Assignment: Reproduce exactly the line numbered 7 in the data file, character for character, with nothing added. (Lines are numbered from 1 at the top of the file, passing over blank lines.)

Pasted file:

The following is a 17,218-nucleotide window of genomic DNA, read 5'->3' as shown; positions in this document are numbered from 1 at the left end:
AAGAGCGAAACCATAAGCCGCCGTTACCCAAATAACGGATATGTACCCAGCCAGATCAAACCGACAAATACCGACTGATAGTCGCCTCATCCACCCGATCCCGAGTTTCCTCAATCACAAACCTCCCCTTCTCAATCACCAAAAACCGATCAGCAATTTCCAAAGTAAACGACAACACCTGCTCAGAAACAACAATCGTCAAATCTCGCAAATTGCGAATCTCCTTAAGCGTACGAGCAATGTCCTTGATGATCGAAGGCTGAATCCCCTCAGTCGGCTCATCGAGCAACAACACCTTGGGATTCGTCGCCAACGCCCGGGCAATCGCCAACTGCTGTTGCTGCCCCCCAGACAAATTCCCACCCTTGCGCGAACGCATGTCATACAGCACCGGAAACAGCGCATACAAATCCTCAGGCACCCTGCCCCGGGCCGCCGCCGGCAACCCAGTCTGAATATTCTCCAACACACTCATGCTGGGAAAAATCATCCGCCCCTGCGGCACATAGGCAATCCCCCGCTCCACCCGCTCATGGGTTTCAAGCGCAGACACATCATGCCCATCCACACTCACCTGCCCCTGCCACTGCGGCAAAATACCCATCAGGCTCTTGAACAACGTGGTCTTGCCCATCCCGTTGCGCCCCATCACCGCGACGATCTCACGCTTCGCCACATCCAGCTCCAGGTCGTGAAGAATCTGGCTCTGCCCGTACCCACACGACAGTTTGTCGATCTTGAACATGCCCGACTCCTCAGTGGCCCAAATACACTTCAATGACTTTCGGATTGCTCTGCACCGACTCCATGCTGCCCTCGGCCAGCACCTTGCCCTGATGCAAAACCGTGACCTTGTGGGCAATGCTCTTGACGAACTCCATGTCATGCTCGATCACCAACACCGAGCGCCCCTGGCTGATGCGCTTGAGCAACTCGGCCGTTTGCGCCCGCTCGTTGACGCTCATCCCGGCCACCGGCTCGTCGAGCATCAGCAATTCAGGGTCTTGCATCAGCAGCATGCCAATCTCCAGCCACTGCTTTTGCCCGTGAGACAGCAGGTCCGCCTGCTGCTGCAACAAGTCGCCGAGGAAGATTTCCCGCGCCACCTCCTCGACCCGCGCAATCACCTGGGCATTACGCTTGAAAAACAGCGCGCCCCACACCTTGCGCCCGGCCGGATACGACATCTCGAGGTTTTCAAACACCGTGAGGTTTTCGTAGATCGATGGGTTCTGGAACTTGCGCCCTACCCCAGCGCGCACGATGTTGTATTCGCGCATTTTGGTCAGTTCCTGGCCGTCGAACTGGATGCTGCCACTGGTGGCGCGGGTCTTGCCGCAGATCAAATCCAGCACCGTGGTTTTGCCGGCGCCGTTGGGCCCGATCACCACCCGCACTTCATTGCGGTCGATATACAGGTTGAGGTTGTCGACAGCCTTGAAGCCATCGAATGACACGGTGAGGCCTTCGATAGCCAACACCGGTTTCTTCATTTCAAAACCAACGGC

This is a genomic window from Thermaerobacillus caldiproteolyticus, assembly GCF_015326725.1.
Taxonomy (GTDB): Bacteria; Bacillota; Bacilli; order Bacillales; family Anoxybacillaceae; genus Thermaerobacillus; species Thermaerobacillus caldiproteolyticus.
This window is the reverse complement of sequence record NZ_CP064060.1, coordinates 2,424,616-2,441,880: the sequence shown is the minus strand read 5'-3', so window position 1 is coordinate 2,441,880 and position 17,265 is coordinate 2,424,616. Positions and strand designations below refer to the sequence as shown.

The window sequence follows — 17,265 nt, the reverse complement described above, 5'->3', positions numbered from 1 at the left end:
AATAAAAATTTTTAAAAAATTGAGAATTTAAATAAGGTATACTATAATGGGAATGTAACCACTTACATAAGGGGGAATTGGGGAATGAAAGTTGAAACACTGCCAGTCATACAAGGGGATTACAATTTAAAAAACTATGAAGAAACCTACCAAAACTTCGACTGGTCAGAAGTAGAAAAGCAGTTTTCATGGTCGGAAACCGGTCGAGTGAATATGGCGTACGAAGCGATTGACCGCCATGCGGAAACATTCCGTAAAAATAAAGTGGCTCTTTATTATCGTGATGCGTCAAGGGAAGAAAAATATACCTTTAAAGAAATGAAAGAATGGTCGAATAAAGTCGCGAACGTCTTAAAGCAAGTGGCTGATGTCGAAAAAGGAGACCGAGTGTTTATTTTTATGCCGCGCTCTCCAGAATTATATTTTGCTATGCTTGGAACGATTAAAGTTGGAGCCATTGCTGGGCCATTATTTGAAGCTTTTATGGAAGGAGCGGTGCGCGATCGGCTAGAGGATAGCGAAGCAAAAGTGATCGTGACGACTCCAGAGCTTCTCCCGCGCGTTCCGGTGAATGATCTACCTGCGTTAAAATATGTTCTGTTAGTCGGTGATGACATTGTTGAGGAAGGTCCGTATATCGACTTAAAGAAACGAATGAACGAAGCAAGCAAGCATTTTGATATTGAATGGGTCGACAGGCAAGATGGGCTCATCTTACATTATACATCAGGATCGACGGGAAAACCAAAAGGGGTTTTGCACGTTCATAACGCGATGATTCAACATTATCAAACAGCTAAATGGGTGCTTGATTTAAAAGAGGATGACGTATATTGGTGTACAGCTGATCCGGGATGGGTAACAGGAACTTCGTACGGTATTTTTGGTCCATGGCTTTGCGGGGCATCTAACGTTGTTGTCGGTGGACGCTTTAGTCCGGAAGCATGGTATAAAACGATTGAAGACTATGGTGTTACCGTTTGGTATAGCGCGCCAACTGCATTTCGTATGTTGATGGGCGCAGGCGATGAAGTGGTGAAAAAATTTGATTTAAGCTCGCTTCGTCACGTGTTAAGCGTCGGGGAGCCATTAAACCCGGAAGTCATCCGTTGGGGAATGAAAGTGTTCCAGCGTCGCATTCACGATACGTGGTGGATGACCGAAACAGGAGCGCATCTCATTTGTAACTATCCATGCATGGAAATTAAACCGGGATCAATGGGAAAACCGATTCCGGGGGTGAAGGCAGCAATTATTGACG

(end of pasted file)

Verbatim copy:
AATAAAAATTTTTAAAAAATTGAGAATTTAAATAAGGTATACTATAATGGGAATGTAACCACTTACATAAGGGGGAATTGGGGAATGAAAGTTGAAACACTGCCAGTCATACAAGGGGATTACAATTTAAAAAACTATGAAGAAACCTACCAAAACTTCGACTGGTCAGAAGTAGAAAAGCAGTTTTCATGGTCGGAAACCGGTCGAGTGAATATGGCGTACGAAGCGATTGACCGCCATGCGGAAACATTCCGTAAAAATAAAGTGGCTCTTTATTATCGTGATGCGTCAAGGGAAGAAAAATATACCTTTAAAGAAATGAAAGAATGGTCGAATAAAGTCGCGAACGTCTTAAAGCAAGTGGCTGATGTCGAAAAAGGAGACCGAGTGTTTATTTTTATGCCGCGCTCTCCAGAATTATATTTTGCTATGCTTGGAACGATTAAAGTTGGAGCCATTGCTGGGCCATTATTTGAAGCTTTTATGGAAGGAGCGGTGCGCGATCGGCTAGAGGATAGCGAAGCAAAAGTGATCGTGACGACTCCAGAGCTTCTCCCGCGCGTTCCGGTGAATGATCTACCTGCGTTAAAATATGTTCTGTTAGTCGGTGATGACATTGTTGAGGAAGGTCCGTATATCGACTTAAAGAAACGAATGAACGAAGCAAGCAAGCATTTTGATATTGAATGGGTCGACAGGCAAGATGGGCTCATCTTACATTATACATCAGGATCGACGGGAAAACCAAAAGGGGTTTTGCACGTTCATAACGCGATGATTCAACATTATCAAACAGCTAAATGGGTGCTTGATTTAAAAGAGGATGACGTATATTGGTGTACAGCTGATCCGGGATGGGTAACAGGAACTTCGTACGGTATTTTTGGTCCATGGCTTTGCGGGGCATCTAACGTTGTTGTCGGTGGACGCTTTAGTCCGGAAGCATGGTATAAAACGATTGAAGACTATGGTGTTACCGTTTGGTATAGCGCGCCAACTGCATTTCGTATGTTGATGGGCGCAGGCGATGAAGTGGTGAAAAAATTTGATTTAAGCTCGCTTCGTCACGTGTTAAGCGTCGGGGAGCCATTAAACCCGGAAGTCATCCGTTGGGGAATGAAAGTGTTCCAGCGTCGCATTCACGATACGTGGTGGATGACCGAAACAGGAGCGCATCTCATTTGTAACTATCCATGCATGGAAATTAAACCGGGATCAATGGGAAAACCGATTCCGGGGGTGAAGGCAGCAATTATTGACG